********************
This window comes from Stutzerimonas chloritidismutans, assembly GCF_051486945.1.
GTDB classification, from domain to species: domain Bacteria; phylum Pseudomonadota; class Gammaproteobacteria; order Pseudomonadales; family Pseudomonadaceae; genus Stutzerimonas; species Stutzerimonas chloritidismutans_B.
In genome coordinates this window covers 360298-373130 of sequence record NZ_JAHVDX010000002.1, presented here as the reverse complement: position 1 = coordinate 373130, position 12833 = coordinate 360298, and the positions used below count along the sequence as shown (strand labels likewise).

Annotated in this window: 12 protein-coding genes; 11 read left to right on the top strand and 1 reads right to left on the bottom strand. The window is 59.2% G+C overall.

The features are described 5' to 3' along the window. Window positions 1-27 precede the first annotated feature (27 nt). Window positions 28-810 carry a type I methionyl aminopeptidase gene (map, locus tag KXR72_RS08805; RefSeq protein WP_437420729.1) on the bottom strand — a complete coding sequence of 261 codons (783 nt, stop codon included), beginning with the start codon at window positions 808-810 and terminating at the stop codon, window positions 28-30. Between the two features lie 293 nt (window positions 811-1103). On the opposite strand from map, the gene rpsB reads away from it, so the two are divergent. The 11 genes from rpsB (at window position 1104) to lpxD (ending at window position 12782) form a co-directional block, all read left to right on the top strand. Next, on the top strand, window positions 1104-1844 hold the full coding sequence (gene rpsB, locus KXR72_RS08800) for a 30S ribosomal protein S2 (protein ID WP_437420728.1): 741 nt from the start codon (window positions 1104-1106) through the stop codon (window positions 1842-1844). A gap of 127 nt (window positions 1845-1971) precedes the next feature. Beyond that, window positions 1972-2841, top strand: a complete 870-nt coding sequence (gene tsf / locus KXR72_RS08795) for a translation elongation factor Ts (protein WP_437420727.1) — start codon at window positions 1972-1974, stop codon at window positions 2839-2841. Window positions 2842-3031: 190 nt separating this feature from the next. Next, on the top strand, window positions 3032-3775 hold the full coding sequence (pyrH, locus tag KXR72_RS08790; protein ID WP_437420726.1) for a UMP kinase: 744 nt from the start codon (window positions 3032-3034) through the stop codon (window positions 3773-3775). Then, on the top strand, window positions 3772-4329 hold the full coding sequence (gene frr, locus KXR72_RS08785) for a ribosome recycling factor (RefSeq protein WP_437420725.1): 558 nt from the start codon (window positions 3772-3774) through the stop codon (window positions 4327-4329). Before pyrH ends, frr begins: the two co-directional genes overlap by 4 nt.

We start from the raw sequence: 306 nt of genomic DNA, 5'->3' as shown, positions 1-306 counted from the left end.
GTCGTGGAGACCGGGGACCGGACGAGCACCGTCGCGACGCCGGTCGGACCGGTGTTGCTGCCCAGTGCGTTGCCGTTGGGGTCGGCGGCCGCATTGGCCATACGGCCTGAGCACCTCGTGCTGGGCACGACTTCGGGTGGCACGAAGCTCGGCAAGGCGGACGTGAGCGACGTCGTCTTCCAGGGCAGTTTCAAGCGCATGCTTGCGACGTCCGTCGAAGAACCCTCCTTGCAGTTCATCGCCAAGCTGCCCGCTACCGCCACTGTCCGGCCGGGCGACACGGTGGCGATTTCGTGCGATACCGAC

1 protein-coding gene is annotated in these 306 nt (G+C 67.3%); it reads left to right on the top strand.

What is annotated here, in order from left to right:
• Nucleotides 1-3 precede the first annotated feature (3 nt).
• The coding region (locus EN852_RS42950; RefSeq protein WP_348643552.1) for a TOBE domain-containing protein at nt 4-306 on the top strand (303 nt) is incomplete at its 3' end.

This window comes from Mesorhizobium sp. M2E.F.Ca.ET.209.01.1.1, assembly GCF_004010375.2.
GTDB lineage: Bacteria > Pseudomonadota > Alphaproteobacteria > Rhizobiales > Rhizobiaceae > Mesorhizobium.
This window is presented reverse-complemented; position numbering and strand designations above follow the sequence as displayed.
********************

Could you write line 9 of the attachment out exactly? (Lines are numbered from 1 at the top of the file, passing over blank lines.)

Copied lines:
What is annotated here, in order from left to right: